Medical cannabis patient and psychology student, Hallie Heeg, is inviting UK medical professionals to participate in a new outreach project, which aims to shed light on their views and knowledge around prescribing medical cannabis.
Heeg, who is originally from the US, has more than a decade of experience working in the field of addiction and eating disorder recovery – which enlightened her to the role cannabis can play in holistic healing.
After entering recovery from an eating disorder herself in 2006, Heeg began managing rehab clinics and went onto work for the Hazelden Betty Ford Foundation, the largest non-profit addiction and mental health programme in the States.
“In the addiction field it’s drugs or no drugs, it’s very black and white, but I started seeing people who were sober, using psychedelics for trauma work in a clinical way – but they were having to keep it hidden,” she says.
“I got really frustrated by that, because if as clinicians, their creed was to do no harm and to put the patient first, we should be looking at all these different types of modalities and different medications and not just putting our beliefs into one.”
Heeg self-medicated for many years before accessing a cannabis prescription, finding that it helped ease her anxiety and quieten the negative thoughts of her eating disorder.
“I’ve used it throughout the years, but more from a recreational perspective,” she explains.
“[When I got my prescription] I started seeing my anxiety decrease, I started seeing the negative thoughts going away and I was having a healthier relationship with food. Slowly I was able to reduce the prescription drugs I was on.”
The question of why
Moving to the UK after meeting her husband, Heeg got a coaching certificate and founded her own coaching and intervention service, WeRise, to continue supporting patients through recovery. Last year, she went on to enrol on a Masters programme in psychology at the University of East London.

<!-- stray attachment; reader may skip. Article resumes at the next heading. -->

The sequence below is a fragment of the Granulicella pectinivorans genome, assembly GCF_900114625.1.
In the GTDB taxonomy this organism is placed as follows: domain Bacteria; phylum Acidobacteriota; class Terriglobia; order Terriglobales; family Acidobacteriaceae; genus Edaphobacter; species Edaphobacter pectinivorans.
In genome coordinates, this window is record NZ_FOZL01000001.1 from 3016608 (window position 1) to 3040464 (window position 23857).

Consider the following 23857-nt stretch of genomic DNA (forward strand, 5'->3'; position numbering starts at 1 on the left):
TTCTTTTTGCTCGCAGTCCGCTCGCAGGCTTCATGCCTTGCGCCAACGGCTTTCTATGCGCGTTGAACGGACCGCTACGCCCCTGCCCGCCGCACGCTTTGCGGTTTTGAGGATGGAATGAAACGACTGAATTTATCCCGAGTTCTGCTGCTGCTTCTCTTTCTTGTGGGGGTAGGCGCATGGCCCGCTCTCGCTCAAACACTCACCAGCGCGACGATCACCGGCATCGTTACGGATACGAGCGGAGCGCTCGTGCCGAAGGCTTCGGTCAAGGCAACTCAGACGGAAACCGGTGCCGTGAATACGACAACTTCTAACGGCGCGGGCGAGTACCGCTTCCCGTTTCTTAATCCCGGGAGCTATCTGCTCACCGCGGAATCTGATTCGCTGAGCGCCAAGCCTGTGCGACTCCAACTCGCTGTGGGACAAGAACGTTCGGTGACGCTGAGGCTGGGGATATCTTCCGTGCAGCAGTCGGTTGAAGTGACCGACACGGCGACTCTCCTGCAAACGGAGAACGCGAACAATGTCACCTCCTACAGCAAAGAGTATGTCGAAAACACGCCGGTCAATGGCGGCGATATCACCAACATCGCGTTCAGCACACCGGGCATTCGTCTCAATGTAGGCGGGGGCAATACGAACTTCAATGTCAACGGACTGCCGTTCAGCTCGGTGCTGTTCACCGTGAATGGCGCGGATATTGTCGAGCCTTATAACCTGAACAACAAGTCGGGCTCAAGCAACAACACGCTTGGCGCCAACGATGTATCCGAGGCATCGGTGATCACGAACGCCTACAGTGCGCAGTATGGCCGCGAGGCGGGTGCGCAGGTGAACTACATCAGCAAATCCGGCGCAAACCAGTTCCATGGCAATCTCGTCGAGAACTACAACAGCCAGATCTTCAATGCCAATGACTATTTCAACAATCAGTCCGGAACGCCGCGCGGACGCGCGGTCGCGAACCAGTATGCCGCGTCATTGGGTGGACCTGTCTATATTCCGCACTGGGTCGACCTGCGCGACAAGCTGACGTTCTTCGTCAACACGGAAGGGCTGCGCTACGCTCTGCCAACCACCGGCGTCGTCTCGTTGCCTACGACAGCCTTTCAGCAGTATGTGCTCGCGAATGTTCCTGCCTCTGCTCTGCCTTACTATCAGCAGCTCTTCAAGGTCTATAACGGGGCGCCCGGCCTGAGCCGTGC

For her dissertation she has collaborated with the UK’s drug reform charity, Drug Science, to try to understand the attitudes of clinicians towards medical cannabis.
“There are something like 1.4 million medical cannabis users in the UK, however, that’s typically those who have to source it from the illegal market,” she says.
“I really want to understand why people aren’t prescribing and why the numbers on the illicit market are so big in the UK, but yet the amount of medical cannabis users being able to access it legally is so small.”
The first step in the project is a five minute, anonymous survey for doctors and prescribing nurses across the country.
“There are not a lot of studies around medical cannabis in terms of doctor’s knowledge, particularly in the UK, because it is so new,” says Heeg.
“Myself and Drug Science are hoping to raise awareness around this and from a patient advocate standpoint, but equally from a medical and research standpoint, help inform them on how they could actually become prescribers.”
She adds: “It will also help us with making decisions and determining policies, by really understanding what the views of the medical community are, why they believe this and how we can debunk any myths around it.”
Medical cannabis and eating disorders